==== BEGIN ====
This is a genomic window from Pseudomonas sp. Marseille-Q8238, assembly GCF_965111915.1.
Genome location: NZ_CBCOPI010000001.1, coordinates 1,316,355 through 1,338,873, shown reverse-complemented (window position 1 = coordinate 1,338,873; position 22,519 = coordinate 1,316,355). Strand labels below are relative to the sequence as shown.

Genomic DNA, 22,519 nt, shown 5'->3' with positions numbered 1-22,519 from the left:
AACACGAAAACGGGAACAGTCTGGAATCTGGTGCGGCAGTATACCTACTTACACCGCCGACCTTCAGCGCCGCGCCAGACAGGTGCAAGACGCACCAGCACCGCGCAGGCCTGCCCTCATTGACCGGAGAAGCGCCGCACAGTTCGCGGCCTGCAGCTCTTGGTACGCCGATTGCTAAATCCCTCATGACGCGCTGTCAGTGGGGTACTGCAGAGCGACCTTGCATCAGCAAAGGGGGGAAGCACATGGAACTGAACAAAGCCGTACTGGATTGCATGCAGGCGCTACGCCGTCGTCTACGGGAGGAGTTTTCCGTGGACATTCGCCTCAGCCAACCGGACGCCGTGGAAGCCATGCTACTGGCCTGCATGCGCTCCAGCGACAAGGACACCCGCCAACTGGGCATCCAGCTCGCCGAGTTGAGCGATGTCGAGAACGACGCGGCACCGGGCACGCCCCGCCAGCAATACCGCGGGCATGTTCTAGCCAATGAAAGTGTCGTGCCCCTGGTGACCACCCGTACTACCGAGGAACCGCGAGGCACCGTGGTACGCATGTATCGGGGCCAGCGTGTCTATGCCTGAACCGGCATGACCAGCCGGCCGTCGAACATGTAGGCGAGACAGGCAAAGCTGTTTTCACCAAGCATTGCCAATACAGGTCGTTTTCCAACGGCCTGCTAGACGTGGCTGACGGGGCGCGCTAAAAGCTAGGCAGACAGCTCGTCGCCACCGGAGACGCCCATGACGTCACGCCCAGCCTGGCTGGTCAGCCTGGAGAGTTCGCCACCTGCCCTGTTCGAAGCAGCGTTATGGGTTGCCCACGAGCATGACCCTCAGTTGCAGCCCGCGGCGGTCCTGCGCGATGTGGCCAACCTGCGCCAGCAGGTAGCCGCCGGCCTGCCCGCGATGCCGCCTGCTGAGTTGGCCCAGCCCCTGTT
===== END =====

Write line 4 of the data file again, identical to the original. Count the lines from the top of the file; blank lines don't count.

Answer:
AACACGAAAACGGGAACAGTCTGGAATCTGGTGCGGCAGTATACCTACTTACACCGCCGACCTTCAGCGCCGCGCCAGACAGGTGCAAGACGCACCAGCACCGCGCAGGCCTGCCCTCATTGACCGGAGAAGCGCCGCACAGTTCGCGGCCTGCAGCTCTTGGTACGCCGATTGCTAAATCCCTCATGACGCGCTGTCAGTGGGGTACTGCAGAGCGACCTTGCATCAGCAAAGGGGGGAAGCACATGGAACTGAACAAAGCCGTACTGGATTGCATGCAGGCGCTACGCCGTCGTCTACGGGAGGAGTTTTCCGTGGACATTCGCCTCAGCCAACCGGACGCCGTGGAAGCCATGCTACTGGCCTGCATGCGCTCCAGCGACAAGGACACCCGCCAACTGGGCATCCAGCTCGCCGAGTTGAGCGATGTCGAGAACGACGCGGCACCGGGCACGCCCCGCCAGCAATACCGCGGGCATGTTCTAGCCAATGAAAGTGTCGTGCCCCTGGTGACCACCCGTACTACCGAGGAACCGCGAGGCACCGTGGTACGCATGTATCGGGGCCAGCGTGTCTATGCCTGAACCGGCATGACCAGCCGGCCGTCGAACATGTAGGCGAGACAGGCAAAGCTGTTTTCACCAAGCATTGCCAATACAGGTCGTTTTCCAACGGCCTGCTAGACGTGGCTGACGGGGCGCGCTAAAAGCTAGGCAGACAGCTCGTCGCCACCGGAGACGCCCATGACGTCACGCCCAGCCTGGCTGGTCAGCCTGGAGAGTTCGCCACCTGCCCTGTTCGAAGCAGCGTTATGGGTTGCCCACGAGCATGACCCTCAGTTGCAGCCCGCGGCGGTCCTGCGCGATGTGGCCAACCTGCGCCAGCAGGTAGCCGCCGGCCTGCCCGCGATGCCGCCTGCTGAGTTGGCCCAGCCCCTGTT